Review: Our Country’s Good

“An absorbing and powerful production”

As someone born and bred in the UK, I’ve always had a patriotic streak. So when I heard about Our Country’s Good, I was interested to see just what our country could do – and I wasn’t disappointed.

Our Country’s Good, written by Timberlake Wertenbaker and inspired by real events, is the true story of a ragbag cast of convicts who put on a play under the guidance of an earnest young marine officer. As the barriers between captors and captives break down, they start to discover each other, both onstage and behind the scenes.

Despite the relatively melancholic topic of Our Country’s Good, the performance itself was far from that. In fact, it turned out to be a wonderful little gem that I am glad I had the opportunity to see. It was humorous without desperately trying to be and, as a result, actually funny – and the cast were all exceptionally professional, so much so that it was quite easy to forget I was watching a student production. Even during the scene transitions – of which there were many – the cast seemed to simply melt into their roles as soon as the scenes started. This, I believe, is of particular note because an intrinsic theme of Our Country’s Good is doubling: that is, the majority of the cast performed in two, very different roles. This is by far no easy feat, and the cast should be extremely proud of the way they handled this – I could almost have been convinced that they were two different people.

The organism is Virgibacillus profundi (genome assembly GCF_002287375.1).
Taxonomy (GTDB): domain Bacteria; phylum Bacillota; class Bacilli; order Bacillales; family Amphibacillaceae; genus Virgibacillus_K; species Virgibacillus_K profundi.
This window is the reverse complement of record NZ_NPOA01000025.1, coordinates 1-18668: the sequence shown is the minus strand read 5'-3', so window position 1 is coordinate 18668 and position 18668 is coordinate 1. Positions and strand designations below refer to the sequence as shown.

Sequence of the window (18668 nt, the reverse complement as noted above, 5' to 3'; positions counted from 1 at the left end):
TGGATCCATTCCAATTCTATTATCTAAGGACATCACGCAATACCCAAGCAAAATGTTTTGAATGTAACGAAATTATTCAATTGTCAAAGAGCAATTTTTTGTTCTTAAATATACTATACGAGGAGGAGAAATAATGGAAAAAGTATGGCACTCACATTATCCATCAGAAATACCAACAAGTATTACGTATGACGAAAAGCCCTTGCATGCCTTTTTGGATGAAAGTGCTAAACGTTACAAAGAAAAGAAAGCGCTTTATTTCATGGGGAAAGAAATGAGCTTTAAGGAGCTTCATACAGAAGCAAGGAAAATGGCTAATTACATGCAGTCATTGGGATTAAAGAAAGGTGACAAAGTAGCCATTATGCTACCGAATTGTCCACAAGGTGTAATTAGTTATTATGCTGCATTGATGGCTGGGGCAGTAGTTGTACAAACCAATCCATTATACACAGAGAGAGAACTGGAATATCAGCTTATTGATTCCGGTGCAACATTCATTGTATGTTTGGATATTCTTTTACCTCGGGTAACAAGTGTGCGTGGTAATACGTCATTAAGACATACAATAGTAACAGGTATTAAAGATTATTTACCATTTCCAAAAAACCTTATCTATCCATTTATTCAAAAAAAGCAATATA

On this note, I must mention Adam Evans for the natural way he managed to jump between the tyrant Major Robbie Ross and the kind-hearted ‘hangman’ Ketch Freeman, but also for his fantastically convincing and consistent variety of accents. Similarly, Lydia Feerick’s transition from the sharp, clean-cut Captain Watkin Trench to the slightly ragged-around-the-edges Devonian, Dabby Bryant, was particularly impressive. That said, I was hugely impressed by how diverse and dynamic each and every one of the cast was – they were, I believe, a brilliantly put together cast, and this was reflected on stage. In particular, I noticed a wonderful group dynamic during the scenes where the whole cast were on stage, making the idle chatter of convicts and their captors seem like a genuine conversation amongst the group. However, I must also commend Serena Gosling (Mary Brenham) and Sasoon Moskofian (Second Lieutenant Ralph Clark) for creating a remarkably believable and – dare I say it – heart-warming romance that had me rooting for them until the very end. This in itself is not easy to do, let me assure you.

All in all, Fourth Wall Theatre’s rendition of the play was my first experience of Our Country’s Good, and I couldn’t have wished for a better introduction. If I were wearing one, I’d take my hat off to them all. I urge all of you to see this absorbing and powerful production, before it’s gone – you won’t regret it.

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